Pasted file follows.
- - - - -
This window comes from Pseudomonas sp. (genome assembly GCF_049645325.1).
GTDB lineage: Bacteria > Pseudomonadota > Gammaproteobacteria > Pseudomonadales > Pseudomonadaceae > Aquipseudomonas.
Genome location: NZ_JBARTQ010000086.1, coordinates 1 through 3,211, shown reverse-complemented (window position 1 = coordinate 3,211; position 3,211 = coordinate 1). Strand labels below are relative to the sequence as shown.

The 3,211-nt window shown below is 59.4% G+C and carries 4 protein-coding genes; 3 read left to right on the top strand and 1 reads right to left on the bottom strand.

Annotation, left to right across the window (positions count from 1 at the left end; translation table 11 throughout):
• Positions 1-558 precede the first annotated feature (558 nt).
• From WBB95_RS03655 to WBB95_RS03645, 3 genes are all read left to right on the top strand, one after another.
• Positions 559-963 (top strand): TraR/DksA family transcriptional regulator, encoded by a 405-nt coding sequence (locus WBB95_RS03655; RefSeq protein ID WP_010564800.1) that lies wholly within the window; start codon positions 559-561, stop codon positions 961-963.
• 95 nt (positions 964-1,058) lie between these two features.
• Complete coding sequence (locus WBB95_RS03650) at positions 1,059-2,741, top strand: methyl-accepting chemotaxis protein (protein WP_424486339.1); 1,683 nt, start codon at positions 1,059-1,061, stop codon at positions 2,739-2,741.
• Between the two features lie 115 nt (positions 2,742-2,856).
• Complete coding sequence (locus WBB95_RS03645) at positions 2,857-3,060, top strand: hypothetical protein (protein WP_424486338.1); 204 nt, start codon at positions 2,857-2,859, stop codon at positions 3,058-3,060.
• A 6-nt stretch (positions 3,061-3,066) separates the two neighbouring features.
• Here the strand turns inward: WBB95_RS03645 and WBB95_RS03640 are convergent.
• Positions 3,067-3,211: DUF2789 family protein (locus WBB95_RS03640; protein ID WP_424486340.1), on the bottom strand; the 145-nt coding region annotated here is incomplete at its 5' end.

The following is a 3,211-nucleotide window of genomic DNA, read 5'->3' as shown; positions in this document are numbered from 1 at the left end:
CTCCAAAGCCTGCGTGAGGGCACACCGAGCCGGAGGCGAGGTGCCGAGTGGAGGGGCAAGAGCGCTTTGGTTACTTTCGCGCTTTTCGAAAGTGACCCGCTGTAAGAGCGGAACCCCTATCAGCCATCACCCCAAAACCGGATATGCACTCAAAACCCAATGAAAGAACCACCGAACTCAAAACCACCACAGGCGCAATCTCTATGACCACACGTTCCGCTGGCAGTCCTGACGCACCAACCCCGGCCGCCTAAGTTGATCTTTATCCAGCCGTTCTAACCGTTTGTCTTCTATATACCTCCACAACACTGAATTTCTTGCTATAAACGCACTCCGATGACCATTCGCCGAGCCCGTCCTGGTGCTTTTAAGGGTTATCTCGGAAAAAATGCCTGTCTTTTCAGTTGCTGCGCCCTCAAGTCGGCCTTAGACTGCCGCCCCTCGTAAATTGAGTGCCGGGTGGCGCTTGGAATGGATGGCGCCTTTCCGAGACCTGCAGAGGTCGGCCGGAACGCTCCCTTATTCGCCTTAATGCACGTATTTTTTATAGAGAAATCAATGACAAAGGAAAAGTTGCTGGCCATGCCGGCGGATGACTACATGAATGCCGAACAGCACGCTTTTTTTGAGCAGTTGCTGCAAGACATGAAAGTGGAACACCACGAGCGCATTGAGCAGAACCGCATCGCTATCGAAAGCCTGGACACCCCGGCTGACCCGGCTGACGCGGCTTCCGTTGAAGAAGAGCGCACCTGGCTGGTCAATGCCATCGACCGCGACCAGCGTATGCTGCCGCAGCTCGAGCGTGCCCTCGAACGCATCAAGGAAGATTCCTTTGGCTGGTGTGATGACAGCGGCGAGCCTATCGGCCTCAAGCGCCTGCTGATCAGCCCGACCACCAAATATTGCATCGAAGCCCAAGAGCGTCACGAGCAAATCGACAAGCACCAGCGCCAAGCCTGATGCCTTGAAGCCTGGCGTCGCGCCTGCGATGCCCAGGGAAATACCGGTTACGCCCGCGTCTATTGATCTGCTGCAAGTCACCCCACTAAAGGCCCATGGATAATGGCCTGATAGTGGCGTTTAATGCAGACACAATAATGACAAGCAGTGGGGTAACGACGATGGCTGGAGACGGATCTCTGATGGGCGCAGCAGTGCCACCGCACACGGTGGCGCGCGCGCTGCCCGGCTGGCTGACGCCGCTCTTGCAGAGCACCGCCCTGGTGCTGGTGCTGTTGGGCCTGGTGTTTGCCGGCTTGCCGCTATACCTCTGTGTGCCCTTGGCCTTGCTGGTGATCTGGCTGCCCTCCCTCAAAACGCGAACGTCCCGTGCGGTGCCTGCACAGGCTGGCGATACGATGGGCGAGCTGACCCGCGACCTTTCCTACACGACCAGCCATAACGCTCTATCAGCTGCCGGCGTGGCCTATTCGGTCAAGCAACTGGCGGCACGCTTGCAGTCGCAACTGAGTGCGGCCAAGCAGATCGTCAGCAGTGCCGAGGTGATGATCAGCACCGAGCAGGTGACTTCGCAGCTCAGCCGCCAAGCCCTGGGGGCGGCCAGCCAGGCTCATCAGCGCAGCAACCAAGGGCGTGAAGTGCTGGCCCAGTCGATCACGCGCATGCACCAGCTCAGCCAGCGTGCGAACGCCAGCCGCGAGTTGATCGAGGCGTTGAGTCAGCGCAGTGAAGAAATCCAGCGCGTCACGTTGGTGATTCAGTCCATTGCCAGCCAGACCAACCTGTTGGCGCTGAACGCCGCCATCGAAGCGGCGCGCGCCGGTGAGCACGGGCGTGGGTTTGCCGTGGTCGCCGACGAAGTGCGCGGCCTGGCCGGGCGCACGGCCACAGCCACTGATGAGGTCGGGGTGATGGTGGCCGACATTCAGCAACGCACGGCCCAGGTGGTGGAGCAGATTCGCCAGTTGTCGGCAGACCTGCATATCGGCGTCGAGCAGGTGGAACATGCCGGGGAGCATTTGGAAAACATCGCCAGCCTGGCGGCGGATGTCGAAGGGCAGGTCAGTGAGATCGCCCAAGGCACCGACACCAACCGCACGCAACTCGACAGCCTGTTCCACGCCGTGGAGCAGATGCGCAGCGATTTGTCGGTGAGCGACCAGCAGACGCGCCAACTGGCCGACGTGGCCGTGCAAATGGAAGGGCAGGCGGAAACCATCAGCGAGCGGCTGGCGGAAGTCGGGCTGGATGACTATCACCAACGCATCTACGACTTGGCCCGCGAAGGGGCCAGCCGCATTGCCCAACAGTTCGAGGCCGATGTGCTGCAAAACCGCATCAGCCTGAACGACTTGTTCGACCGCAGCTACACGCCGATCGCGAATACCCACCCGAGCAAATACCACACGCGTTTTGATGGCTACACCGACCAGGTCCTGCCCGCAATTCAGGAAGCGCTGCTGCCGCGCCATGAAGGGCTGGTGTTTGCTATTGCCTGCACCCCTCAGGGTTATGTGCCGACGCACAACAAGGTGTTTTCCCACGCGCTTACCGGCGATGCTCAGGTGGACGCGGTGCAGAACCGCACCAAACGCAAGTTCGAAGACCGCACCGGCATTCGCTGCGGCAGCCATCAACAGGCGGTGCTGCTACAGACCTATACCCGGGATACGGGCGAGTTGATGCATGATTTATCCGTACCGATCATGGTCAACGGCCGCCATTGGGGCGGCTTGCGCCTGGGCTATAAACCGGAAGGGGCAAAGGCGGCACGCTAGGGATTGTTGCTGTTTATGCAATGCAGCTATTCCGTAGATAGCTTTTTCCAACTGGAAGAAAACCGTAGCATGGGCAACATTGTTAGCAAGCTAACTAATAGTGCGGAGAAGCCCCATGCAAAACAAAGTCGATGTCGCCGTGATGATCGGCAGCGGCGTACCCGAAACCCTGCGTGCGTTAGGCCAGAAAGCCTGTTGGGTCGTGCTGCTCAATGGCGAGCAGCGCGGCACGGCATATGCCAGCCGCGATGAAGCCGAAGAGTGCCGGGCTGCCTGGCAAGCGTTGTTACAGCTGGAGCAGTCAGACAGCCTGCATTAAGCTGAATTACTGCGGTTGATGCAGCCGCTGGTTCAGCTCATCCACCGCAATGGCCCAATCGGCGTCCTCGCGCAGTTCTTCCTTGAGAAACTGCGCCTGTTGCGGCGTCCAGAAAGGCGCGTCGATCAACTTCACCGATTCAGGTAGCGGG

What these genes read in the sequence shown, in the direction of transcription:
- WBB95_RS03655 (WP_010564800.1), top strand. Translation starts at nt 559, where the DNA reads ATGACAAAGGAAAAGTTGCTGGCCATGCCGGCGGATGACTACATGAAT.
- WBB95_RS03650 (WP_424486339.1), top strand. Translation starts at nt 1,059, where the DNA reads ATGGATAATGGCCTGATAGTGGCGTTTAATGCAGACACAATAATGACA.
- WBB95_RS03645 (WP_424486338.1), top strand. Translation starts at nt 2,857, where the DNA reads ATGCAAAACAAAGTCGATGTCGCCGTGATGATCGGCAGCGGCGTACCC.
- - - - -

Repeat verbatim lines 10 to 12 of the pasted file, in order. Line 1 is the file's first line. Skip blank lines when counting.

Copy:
• Complete coding sequence (locus WBB95_RS03650) at positions 1,059-2,741, top strand: methyl-accepting chemotaxis protein (protein WP_424486339.1); 1,683 nt, start codon at positions 1,059-1,061, stop codon at positions 2,739-2,741.
• Between the two features lie 115 nt (positions 2,742-2,856).
• Complete coding sequence (locus WBB95_RS03645) at positions 2,857-3,060, top strand: hypothetical protein (protein WP_424486338.1); 204 nt, start codon at positions 2,857-2,859, stop codon at positions 3,058-3,060.